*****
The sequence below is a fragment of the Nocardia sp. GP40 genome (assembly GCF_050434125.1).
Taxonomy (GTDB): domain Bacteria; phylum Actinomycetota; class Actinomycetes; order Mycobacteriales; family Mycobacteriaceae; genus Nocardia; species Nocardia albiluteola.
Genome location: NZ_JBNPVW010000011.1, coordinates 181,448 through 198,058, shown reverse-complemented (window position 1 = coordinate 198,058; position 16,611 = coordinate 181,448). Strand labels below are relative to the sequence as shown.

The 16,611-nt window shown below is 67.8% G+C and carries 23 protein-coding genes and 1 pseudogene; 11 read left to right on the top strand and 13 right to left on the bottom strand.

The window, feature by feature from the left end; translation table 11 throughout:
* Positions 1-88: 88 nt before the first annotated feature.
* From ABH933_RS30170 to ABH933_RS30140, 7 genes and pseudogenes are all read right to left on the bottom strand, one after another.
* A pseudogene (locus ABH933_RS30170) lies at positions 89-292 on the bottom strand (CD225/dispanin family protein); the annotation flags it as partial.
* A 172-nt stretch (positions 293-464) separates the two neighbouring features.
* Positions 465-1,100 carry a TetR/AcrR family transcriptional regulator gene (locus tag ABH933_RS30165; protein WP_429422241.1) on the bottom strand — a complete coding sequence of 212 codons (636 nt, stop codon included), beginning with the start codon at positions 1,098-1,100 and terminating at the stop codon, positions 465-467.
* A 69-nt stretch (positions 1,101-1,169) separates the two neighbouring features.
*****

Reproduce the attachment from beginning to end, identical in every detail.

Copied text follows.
The sequence below is a fragment of the Nocardia sp. GP40 genome (assembly GCF_050434125.1).
Taxonomy (GTDB): domain Bacteria; phylum Actinomycetota; class Actinomycetes; order Mycobacteriales; family Mycobacteriaceae; genus Nocardia; species Nocardia albiluteola.
Genome location: NZ_JBNPVW010000011.1, coordinates 181,448 through 198,058, shown reverse-complemented (window position 1 = coordinate 198,058; position 16,611 = coordinate 181,448). Strand labels below are relative to the sequence as shown.

The 16,611-nt window shown below is 67.8% G+C and carries 23 protein-coding genes and 1 pseudogene; 11 read left to right on the top strand and 13 right to left on the bottom strand.

The window, feature by feature from the left end; translation table 11 throughout:
* Positions 1-88: 88 nt before the first annotated feature.
* From ABH933_RS30170 to ABH933_RS30140, 7 genes and pseudogenes are all read right to left on the bottom strand, one after another.
* A pseudogene (locus ABH933_RS30170) lies at positions 89-292 on the bottom strand (CD225/dispanin family protein); the annotation flags it as partial.
* A 172-nt stretch (positions 293-464) separates the two neighbouring features.
* Positions 465-1,100 carry a TetR/AcrR family transcriptional regulator gene (locus tag ABH933_RS30165; protein WP_429422241.1) on the bottom strand — a complete coding sequence of 212 codons (636 nt, stop codon included), beginning with the start codon at positions 1,098-1,100 and terminating at the stop codon, positions 465-467.
* A 69-nt stretch (positions 1,101-1,169) separates the two neighbouring features.